Careers advice

How to pitch working from home to your boss

Unwilling to give up remote working entirely? Here’s how to sell the idea to your boss

Covid-19 has expedited a global employment trend that was on the rise long before the virus struck – working from home.

While Level 1 means that all NZ employees can now return to workplaces without worrying about social distancing, some may be unwilling to give up remote working for good.

So, if you’re looking to continue working from home, at least in part, how can you sell the idea to your manager?

How do you convince your boss to let you work from home?

1. Know why you want to work remotely

Before you start trying to convince other people, you first need to convince yourself you’re doing this for the ‘right’ reasons.

For example, if you’re hoping to continue with that extra bit of Xbox time you’ve been sneaking into your workday, this probably isn’t going to cut it from your employer’s perspective. However, if remote working allowed you to get more done due to reduced distractions, you may find your manager is more receptive to the idea.

Another powerful argument is personal/professional development. There’s been a global uplift in online learning since lockdowns were enacted, and if you’re keen to exchange commuting time for learning time, this will likely play well with your people leader.

Work out why working from home is beneficial for you, and the organisation.

2. Focus on the organisational benefits

The real meat of your argument should be in what the business stands to gain.

Even if your direct manager is happy for you to work from home, they may have to clear it with their superiors, and this is where data to back up your proposals can be invaluable.

Data? What data?

Collect some facts and figures from your time remote working during lockdown. Were there noticeable positive trends in your productivity – for example, number of projects completed or number of client calls made? If so, this points to the benefits of working from home in your case.

On top of increased productivity and improved morale, other benefits for businesses that can come with remote working include:

  • Reduced expenses: due to savings on things like equipment, office space and power.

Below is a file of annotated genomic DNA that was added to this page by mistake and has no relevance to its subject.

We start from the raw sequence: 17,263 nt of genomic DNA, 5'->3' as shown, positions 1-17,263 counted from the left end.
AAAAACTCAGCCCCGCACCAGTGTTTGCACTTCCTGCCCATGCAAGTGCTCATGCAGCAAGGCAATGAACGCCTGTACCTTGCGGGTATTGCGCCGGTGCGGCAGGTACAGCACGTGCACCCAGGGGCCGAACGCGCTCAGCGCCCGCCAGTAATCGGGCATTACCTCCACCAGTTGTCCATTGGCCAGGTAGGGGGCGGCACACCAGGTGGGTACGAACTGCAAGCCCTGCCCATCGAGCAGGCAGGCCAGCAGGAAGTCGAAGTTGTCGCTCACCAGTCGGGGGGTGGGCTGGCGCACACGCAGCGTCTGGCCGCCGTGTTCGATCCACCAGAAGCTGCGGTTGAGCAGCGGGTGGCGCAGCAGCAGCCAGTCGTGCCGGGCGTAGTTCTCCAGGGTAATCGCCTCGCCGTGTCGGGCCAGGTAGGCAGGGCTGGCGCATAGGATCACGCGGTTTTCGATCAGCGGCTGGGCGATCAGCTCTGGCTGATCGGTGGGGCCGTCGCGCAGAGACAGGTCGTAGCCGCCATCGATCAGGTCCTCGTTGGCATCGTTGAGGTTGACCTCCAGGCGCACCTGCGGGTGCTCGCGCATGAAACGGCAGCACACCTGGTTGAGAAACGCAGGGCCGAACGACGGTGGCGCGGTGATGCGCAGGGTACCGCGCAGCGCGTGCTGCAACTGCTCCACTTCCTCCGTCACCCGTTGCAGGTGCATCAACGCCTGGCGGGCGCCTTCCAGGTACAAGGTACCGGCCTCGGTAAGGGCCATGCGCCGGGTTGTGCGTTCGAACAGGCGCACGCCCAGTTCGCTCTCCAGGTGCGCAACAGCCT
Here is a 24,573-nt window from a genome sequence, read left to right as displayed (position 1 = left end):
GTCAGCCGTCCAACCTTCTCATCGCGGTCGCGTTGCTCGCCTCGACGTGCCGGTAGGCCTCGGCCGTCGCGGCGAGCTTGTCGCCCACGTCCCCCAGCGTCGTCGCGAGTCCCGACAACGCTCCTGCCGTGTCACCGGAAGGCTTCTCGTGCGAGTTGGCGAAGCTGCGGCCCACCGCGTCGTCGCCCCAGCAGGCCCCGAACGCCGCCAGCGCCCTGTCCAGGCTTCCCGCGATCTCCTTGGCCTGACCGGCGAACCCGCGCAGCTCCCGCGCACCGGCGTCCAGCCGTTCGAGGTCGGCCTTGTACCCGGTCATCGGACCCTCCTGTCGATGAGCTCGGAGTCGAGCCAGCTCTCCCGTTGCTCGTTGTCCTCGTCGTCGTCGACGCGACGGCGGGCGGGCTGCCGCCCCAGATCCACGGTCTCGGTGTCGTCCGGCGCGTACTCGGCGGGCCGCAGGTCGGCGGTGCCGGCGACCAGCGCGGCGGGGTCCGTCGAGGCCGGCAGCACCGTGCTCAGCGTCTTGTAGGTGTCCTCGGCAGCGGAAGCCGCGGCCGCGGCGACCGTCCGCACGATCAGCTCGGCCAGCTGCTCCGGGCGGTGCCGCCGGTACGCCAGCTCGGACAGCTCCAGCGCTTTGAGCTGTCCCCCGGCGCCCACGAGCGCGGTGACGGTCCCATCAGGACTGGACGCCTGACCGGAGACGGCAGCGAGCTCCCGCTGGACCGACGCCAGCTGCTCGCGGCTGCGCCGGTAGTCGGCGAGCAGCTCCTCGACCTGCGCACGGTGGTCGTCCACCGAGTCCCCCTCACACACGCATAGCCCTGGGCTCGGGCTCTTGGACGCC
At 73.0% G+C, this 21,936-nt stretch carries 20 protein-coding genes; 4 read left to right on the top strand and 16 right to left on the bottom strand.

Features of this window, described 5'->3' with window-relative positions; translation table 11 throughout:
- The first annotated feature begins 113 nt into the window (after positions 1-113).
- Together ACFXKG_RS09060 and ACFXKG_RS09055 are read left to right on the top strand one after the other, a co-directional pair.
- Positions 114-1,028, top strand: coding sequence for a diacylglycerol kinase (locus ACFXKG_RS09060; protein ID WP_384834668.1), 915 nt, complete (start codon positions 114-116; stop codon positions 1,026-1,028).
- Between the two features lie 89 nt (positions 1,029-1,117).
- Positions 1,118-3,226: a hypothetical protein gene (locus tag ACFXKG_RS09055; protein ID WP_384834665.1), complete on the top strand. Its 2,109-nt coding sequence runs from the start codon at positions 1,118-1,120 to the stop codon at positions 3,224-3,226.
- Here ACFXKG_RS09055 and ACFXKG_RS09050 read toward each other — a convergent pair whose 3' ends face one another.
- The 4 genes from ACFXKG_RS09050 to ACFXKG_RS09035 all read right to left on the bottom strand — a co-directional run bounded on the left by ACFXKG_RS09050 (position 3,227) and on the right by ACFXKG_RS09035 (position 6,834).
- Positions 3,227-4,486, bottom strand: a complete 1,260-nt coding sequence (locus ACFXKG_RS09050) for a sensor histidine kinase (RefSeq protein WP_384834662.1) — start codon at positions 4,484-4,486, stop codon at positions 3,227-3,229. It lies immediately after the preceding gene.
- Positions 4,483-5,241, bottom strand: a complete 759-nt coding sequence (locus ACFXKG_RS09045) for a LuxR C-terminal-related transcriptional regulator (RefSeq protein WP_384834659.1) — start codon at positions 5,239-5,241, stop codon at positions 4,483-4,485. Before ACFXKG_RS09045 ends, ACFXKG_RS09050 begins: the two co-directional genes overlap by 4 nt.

• Decreased carbon footprint: we all saw how reduced commuting led to improvements in our environment, and being environmentally-friendly is increasingly important for businesses.
  • Talent attraction: being seen as a flexible employer can help organisations attract top talent, and retain those they’ve already got.

3. Come equipped with a plan

Don’t just dump your desire for remote working on their desk without any indication of how you see the arrangement functioning. If they see you working remotely as a whole heap of administrative legwork, they’re much less likely to say yes.

Your remote working plan should include:

  • When you will be onsite: if you’re only seeking to work from home part-time, have a proposal for which days of the week this will happen.
  • Processes: if your working from home will require changes in how certain processes (for example, meetings) function, offer to help draw up policy documents to smooth this transition.
  • Communication: how will team members be able to reach you when you’re working from home? This might include making a commitment to respond to all team emails/messages within a certain time frame.

Have an actionable proposal you can show your boss.

4. Have a two-way conversation

Remember, you’re making a request not a decision. Unless it’s written into your employment agreement, your boss has no obligation to allow you to work from home, so approach this conversation with an open mind.

Don’t:

  • Get defensive: the best way to deal with pushback on your idea is to properly address what they’re saying, and how you could overcome the problems they’re worried about.
  • Take an all or nothing approach: for example, if you wanted to work remotely two days per week, but the boss is only comfortable with one, take this for now. Be prepared to compromise.
  • Blast them with facts: while having data to back up your proposal shows you’ve put time into this idea, you’re not giving a lecture. One or two carefully crafted points will be far more effective than a long stream of tenuous arguments.
  • Expect an answer straight away: your boss will likely want to think about what you’re suggesting or discuss it with their peers, so don’t push for an answer straight away.

5. Prepare for a trial run

There’s a good chance your boss will want to trial the remote working arrangement before they give permanent sign off.

If this happens, be enthusiastic and give it your all – the fact you’ve pushed your idea this far is a great sign, you just need to prove that it really can work.

Bonus tip: take opportunities for unofficial trial runs. In the era of Covid, we shouldn’t be coming to work sick, so if you’re feeling under the weather but are well enough to work, suggest you do so from home. Every time such an arrangement functions well, you’re bolstering your case for remote working.